Food can do more than fill bellies, it can provide the recipe for communities to come together to beat poverty and include some of the most marginalised in society. That’s the view of Cafe Van Gogh owner Steve Clarke.
Take a seat in his South London eatery – so-called because it is just around the corner from where Vincent van Gogh lodged in the 1870s – in the grounds of a church and it’s immediately clear that it is not your average spot for a quick bite.
The cafe offers a place of work for people with learning disabilities, mental health problems, special needs or for ex-offenders. All the profits are poured back into the business to cook up classes for struggling parents identified by LEAP (Lambeth Early Action Partnership) to beat food poverty, work with job coaches or workshops on gardening and more.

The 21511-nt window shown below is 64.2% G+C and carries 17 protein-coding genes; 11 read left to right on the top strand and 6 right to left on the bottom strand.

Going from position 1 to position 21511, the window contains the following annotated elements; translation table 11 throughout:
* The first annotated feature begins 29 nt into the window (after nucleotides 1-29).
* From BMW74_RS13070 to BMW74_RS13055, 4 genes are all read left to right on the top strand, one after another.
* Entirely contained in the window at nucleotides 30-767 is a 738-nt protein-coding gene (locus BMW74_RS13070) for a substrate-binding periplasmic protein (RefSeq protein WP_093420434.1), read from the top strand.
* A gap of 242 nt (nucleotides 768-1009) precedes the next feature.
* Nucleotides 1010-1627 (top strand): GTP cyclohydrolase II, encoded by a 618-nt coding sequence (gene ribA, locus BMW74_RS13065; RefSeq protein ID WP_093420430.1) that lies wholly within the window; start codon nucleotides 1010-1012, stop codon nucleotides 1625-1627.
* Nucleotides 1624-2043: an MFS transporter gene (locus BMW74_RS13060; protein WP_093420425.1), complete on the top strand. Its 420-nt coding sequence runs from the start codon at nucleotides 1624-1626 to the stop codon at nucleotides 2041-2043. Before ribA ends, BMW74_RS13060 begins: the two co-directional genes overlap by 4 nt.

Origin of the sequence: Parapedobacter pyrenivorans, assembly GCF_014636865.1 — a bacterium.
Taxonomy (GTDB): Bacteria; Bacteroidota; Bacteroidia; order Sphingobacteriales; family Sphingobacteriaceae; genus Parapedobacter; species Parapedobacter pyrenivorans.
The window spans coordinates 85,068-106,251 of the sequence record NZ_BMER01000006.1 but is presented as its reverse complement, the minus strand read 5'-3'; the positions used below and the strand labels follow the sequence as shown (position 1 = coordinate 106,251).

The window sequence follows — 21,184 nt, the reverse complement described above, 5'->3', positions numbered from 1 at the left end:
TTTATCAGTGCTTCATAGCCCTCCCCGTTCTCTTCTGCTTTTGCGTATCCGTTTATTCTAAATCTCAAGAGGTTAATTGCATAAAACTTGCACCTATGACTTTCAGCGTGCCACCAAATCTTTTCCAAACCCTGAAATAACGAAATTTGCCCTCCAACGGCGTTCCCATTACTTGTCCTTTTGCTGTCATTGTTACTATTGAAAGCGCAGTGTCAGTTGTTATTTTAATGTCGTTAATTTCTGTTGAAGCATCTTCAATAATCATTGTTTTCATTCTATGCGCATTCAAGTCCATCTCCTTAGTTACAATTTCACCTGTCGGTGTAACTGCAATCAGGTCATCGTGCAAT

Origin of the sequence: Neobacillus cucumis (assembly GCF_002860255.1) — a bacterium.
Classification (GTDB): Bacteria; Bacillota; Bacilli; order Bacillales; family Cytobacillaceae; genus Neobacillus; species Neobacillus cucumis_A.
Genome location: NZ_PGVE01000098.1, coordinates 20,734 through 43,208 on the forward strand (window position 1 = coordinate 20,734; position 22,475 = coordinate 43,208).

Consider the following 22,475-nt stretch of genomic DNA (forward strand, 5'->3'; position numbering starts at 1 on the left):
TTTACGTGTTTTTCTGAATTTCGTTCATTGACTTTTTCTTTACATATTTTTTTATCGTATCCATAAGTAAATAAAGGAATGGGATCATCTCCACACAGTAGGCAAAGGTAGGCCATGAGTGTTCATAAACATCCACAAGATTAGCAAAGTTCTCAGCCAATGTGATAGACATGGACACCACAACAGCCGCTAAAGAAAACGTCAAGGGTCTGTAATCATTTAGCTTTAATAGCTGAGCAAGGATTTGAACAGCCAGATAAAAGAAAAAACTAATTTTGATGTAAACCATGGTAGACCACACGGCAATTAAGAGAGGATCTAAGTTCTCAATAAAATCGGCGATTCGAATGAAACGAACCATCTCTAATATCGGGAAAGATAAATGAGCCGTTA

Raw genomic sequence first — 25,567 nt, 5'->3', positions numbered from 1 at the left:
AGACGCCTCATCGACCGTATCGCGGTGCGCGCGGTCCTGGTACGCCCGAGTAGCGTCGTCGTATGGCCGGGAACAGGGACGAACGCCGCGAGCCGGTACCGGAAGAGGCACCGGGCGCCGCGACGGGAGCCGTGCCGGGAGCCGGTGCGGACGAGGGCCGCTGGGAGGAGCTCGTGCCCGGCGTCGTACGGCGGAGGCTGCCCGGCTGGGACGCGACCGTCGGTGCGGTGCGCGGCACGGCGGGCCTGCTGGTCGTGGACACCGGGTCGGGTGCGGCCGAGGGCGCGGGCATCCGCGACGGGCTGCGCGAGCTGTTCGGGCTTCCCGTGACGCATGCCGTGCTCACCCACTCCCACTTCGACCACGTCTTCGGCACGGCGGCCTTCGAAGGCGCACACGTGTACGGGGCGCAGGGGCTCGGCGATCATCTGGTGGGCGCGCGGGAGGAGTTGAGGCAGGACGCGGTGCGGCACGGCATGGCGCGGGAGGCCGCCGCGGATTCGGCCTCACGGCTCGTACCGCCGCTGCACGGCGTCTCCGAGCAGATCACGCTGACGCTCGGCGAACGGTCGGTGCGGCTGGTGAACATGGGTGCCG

Originally from Denton in Manchester, Steve has never forgotten the community spirit he fostered up north before moving to London 24 years ago.
A sounding board for ideas and a shoulder to cry on.
“It creates community and that is something that I think is missing in London,” Steve, explains. “One of the plus points of all of this is that it would be nice if people can develop a few friendships. We’re trying to address social needs really. A bit of this is about being a Mancunian in London and recognising that it is different. I can see what’s missing in this city and I’m not able to solve that single-handedly – I wouldn’t even be able to make a drop in the ocean – but improving community relations is a good, quick and easy win I think.”
Perched in the corner of the cafe you can see Steve lending an ear to every problem, a sounding board for ideas and a shoulder to cry on.